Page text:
Shazam Kianpour & Associates, P.C. Shazam Kianpour & Associates, P.C.
Available 24/7 - Free Initial Consultation

Denver DUI/DWAI Law Blog

Think you can't be charged with a DUI if your BAC is below .08?

Under Colorado law, driving under the influence (DUI) charges usually fall into one of two categories: DUI and DUI per se. What many people don't realize is that there are some very really differences between these two types of DUIs -- particularly when it comes to a driver's blood-alcohol-content (BAC) level.

For instance, a DUI is simply defined as when someone drives a vehicle after consuming alcohol and drugs, and this consumption impacts them to such a degree that they are "substantially incapable" of safely operating their vehicle or exercising clear judgment or control. Conversely, Colorado law states a person commits DUI per se when they drive a vehicle with a BAC of .08 percent or more.

Twelve-year-old sues Jeff Sessions to legalize medical marijuana nationwide

U.S. Attorney General Jeff Sessions is being sued by a 12-year-old Colorado girl who is seeking to legalize medical marijuana across the United States. As reported by ABC News, the lawsuit was filed in the Southern District of New York and includes other plaintiffs such as former NFL player Marvin Washington.

While medical marijuana is legal under state law in several jurisdictions, including Colorado, this lawsuit seeks to make the drug legal nationwide. According to the lawsuit, the young girl was forced to move to Colorado from Texas so that she could use medical marijuana to treat her form of epilepsy, which cannot be safely controlled using FDA-approved treatments and procedures.

CSP query: Should we try to shame convicted DUI motorists?

It is not immediately clear whether the Colorado State Patrol was serious or not, but it's certainly no joke that the CSP recently sought public input regarding the shaming of motorists convicted of drunk driving in the state.

Specifically, a survey authored by the CSP asked Colorado residents whether they would support "a 'scarlet letter' indicator on the license plate of a convicted drunk driver."

Committee: Denver police policy on force was too open-ended

According to advisory committee members who spent months revising the Denver Police Department's recommended use-of-force policies, the suggestions were generally good in an overall sense.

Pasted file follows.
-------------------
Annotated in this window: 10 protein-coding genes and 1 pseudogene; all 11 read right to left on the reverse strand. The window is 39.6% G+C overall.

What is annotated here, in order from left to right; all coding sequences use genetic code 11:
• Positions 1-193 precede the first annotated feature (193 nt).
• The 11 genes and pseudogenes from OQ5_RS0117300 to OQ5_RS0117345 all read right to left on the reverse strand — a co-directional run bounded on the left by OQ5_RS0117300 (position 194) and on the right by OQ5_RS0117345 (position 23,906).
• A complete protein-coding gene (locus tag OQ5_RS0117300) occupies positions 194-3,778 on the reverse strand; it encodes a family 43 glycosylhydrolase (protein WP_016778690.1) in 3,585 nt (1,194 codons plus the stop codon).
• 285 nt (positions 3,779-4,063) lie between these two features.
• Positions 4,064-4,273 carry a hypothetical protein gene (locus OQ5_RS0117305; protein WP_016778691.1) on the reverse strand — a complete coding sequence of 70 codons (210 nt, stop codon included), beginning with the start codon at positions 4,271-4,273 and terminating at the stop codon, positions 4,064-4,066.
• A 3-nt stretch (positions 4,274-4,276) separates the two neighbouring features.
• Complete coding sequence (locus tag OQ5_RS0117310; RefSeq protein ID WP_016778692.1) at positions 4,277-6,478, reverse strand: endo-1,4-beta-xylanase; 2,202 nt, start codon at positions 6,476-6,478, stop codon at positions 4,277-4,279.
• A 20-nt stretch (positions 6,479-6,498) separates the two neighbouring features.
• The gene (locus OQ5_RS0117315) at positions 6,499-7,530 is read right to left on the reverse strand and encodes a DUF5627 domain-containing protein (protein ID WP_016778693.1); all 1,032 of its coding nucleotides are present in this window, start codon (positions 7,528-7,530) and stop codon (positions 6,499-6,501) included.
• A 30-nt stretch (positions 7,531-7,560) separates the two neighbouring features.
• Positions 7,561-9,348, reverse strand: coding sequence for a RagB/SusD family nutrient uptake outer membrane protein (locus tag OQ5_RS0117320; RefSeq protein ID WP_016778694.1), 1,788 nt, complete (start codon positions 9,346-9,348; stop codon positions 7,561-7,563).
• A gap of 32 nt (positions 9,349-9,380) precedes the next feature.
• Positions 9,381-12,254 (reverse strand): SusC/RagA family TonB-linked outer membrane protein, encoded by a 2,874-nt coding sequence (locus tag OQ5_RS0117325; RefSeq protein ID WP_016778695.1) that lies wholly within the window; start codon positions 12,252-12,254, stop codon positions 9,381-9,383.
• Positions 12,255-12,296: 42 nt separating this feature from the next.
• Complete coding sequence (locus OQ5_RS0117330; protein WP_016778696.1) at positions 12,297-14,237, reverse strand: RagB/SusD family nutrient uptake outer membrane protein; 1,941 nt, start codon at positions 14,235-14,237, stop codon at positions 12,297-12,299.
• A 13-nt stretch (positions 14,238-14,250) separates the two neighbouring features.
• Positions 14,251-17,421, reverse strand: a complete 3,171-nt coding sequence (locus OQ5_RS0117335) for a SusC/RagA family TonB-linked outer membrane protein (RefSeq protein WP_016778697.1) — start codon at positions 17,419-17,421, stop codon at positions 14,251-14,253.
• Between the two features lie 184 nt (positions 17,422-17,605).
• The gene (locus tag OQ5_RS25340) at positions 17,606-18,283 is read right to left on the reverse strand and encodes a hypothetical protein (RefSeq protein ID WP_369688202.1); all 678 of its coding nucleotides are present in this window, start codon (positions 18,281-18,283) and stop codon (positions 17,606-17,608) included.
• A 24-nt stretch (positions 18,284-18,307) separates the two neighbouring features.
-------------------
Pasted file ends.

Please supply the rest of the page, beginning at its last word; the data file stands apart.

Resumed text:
They were just too vague and didn't go nearly far enough to instill public confidence.

On Halloween, that police uniform is likely not a party costume

Have you perchance been noticing a more robust police presence than usual out on Denver-area roads and across the state the past couple days?

Trust your instincts: they're correct.

Increased DUI enforcement for Halloween starts today in Colorado

If you are planning to go out and have a few drinks this Halloween, you better make sure you have a designated driver. Starting today (Oct. 27) and running through next Wednesday (Nov. 1), you can expect to see extra DUI enforcement on Colorado roadways.

This increased enforcement period is part of Colorado's larger "The Heat is On" campaign, which consists of 14 DUI enforcement periods that occur throughout the year and generally focus on holidays and large events, including the days leading up to Halloween. As with other DUI enforcement periods, this current DUI blitz is a group effort between the Colorado State Patrol (CSP), the Colorado Department of Transportation (CDOT) and local law enforcement agencies.

Federal judge puts Colorado sex-offender registry in news again

It can hardly be argued that the Colorado sex-offender registry is a controversial, even contentious, law enforcement tool.

On the one hand, proponents understandably laud it. They say that it serves to promote safety by educating the public as to offenders, relevant details of their criminal past and their current proximity to specific neighborhoods, schools, malls, churches and other venues.

Study: Legalization of marijuana is saving lives in Colorado

According to a new study recently published in the American Journal of Public Heath, Colorado’s legalization of recreational Marijuana in 2014 led to a “reversal” of the state’s upward trend in opioid-related deaths.

Indeed, while opioid deaths in Colorado were increasing steadily for several years prior to 2014 — the year recreational marijuana became legal in Colorado — they decreased by more than 6 percent during the following two years.

A train not stopping: call for criminal law reforms gains steam

Many of our readers in Denver and across Colorado certainly note -- and likely criticize -- the constant bickering that our national lawmakers routinely engage in on Capitol Hill, and the resulting inaction that follows in its steady wake.

There are exceptions to the general inclination of national politicians to simply stand back behind party lines and lob verbal shots at "the other side," though, with results that are both encouraging and spell great hopes for positive change.

What does it mean to be a “habitual traffic offender” in CO?

Have police cited you for several traffic-related offenses over the last few years. If so, you may at risk of being branded a “habitual traffic offender” — a label that carries serious consequences under Colorado law.

In fact, if you are a habitual traffic offender and are caught driving while your license is revoked — an offense commonly referred to as “driving after revocation prohibited” (DARP) — you may face several harsh penalties, including: